One possible explanation for the sharp decrease in housing stock throughout the U.S.? Demographics.
Some analysts believe a wave of Millennial homebuyers are at least partially responsible for the severe housing crunch that has sent U.S. home prices skyrocketing and launched a seemingly endless frenzy in which buyers are competing in a cutthroat market for a dwindling supply of homes.
Data indicate that Millennials form the largest share of current homebuyers: Older and younger members of that group make up nearly 40 percent of all homebuyers today, according to data from the National Association of Retailers.
Millennials still make up the smallest share of U.S. homeowner demographics, but data from Apartment List show that, among major U.S. age groups, their rate of homeownership has increased the most quickly over the past five years.
Simple demographic realities—coupled with a host of other economic and industrial factors—could implicate Millennials as one of the chief driving forces of the current shortage, albeit through no fault of their own, of course.
“We’ve got something like 85 to 90 million millennials that are now in the home-buying market that weren’t [in the market] 10, 12 years ago,” Builders FirstSource President Dave Flitman told Yahoo Finance earlier this year. “And that’s creating a lot of underlying demand.”
Increased demand is good news for any industry. It sends a signal for producers to generate more of a product, in this case housing. The SARS-Cov-2 pandemic, however, appears to have kicked the whole process into overdrive: The crisis has led to a flurry of both house hunting and home repairs/renovations. In a perverse way, unfortunately, the latter has driven up the cost of housing materials which further exacerbated the housing shortage.
Complicating matters even more, the pandemic has upended the traditional office-based model of 21st century employment in the U.S., pushing many workers into at least part-time remote work.
Data from Realtor.com show that nearly half of employees who have worked remotely during the pandemic have been given the option to continue to do so, and that Millennials enjoyed “the highest share of flexible employers” among all age cohorts.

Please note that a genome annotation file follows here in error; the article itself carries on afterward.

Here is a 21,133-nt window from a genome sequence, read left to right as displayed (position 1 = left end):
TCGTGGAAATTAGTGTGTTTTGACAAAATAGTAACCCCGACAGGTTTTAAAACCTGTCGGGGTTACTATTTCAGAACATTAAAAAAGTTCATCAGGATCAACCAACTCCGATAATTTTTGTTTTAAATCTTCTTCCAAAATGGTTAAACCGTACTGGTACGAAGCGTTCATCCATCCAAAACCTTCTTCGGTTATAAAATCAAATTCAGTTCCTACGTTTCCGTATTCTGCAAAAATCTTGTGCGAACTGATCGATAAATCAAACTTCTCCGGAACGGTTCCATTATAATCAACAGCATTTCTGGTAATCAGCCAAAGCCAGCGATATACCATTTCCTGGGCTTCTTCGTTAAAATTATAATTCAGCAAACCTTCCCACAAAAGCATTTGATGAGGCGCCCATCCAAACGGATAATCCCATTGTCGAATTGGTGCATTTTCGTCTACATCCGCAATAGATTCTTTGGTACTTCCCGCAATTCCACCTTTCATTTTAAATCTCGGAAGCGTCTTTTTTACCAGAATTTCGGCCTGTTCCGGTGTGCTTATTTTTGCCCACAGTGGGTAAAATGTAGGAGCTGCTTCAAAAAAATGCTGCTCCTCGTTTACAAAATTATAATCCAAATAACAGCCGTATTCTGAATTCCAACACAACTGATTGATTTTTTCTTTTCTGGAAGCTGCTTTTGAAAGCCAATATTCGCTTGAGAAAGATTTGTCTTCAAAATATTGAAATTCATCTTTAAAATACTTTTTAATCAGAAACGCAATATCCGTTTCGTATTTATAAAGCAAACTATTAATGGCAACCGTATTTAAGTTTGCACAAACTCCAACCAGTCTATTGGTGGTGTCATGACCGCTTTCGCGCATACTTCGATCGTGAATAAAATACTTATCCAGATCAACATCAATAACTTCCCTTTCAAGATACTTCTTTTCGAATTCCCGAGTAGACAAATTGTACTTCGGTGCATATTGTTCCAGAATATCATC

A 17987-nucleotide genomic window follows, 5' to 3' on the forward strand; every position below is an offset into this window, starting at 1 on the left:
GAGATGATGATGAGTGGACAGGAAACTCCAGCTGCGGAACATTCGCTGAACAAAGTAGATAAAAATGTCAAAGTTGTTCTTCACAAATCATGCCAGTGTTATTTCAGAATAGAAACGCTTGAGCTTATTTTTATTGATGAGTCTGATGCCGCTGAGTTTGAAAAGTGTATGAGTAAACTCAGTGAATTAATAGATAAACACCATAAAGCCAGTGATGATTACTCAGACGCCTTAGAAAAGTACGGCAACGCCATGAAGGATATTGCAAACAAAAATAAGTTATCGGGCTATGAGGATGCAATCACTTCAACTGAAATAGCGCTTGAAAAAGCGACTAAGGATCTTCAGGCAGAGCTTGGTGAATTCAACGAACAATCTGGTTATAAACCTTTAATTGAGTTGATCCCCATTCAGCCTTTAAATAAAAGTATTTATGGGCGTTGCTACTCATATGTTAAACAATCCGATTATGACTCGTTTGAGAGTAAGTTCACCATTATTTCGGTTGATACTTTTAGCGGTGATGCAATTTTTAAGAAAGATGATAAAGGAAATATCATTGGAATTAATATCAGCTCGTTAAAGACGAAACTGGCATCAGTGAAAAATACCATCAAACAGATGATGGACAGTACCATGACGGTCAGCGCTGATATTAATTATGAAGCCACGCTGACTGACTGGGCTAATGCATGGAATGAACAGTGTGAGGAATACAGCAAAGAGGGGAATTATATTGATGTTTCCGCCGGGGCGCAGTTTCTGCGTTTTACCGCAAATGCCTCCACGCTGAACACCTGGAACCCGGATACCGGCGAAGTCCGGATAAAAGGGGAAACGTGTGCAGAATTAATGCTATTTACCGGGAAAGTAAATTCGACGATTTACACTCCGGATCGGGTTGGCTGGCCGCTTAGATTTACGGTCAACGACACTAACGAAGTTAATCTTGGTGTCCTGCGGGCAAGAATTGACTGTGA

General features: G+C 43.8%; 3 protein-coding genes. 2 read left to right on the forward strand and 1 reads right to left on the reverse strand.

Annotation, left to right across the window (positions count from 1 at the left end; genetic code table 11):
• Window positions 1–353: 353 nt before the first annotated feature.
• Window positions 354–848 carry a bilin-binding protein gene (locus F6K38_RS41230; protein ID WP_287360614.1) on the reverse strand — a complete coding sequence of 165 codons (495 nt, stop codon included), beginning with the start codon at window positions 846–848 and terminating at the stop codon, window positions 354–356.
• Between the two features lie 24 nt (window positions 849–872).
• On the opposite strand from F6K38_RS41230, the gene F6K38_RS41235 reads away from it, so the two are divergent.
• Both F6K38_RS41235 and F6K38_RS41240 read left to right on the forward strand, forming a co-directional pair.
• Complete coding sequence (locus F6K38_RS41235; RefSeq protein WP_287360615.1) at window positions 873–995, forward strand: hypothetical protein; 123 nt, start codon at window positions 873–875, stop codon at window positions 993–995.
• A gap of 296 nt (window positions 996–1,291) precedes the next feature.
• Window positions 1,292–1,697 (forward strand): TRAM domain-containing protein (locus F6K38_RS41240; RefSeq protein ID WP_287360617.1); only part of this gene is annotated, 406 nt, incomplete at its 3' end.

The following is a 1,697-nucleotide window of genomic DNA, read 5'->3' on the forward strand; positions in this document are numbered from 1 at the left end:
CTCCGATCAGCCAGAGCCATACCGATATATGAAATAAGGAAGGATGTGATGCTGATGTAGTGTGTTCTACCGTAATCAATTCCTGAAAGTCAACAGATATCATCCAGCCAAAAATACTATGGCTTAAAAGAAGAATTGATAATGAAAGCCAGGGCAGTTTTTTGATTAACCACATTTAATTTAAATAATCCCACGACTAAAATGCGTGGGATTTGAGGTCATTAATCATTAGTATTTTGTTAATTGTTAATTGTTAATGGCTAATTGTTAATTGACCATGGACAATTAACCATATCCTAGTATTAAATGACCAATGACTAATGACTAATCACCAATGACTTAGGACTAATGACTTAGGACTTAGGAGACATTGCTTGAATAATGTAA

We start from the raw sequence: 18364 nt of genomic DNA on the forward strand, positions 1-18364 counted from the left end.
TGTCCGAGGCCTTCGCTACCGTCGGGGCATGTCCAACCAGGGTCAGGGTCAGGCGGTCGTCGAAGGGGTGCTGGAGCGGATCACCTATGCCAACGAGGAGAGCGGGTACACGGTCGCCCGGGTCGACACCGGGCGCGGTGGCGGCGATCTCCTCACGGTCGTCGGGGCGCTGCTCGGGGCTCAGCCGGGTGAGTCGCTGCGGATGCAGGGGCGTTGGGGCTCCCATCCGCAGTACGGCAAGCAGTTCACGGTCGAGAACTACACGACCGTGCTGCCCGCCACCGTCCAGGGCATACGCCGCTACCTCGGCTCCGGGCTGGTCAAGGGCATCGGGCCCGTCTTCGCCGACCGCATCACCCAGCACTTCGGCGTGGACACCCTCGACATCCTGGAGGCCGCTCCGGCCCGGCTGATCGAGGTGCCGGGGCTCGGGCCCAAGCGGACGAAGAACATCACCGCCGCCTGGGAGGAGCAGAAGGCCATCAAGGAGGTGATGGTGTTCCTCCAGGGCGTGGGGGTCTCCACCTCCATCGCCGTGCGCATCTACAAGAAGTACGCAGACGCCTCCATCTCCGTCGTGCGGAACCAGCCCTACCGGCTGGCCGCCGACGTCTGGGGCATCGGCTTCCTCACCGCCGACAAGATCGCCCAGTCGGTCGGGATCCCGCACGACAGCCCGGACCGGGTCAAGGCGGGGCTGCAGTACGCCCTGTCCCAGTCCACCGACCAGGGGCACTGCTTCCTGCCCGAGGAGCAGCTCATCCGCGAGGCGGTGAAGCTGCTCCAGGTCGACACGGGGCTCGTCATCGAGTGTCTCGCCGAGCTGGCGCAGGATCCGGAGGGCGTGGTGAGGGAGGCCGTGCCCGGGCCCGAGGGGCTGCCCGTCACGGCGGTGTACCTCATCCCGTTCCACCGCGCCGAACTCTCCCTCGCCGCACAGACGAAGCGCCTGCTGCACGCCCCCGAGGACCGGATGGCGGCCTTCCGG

That development has spurred house hunting across the country into markets that might have otherwise remained low-key. “Throughout the last year we have seen homebuyers across the country, empowered by the new found ability to work remotely, moving farther and farther from crowded urban downtowns in search of more space, higher quality of life, and a lower cost of living,” Realtor economist George Raitu writes. (Data have shown that “out-of-town” buyers can drive up the cost of local housing.)
Raitu noted further that “the millennial generation is coming into its own of home buying age, and contrary to a decade’s worth of typecasting as the ‘renter generation,’ it is broadly embracing homeownership.”
There are signs that the housing market is cooling off, particularly as more and more buyers pull back from the red-hot seller’s economy and the stressful house-hunting and bidding wars that have come with it.
Still, trends indicate that conditions may remain favorable for sellers for at least the short-term, particularly as more and more Millennials reach homebuying age and enter the market in search of a good deal.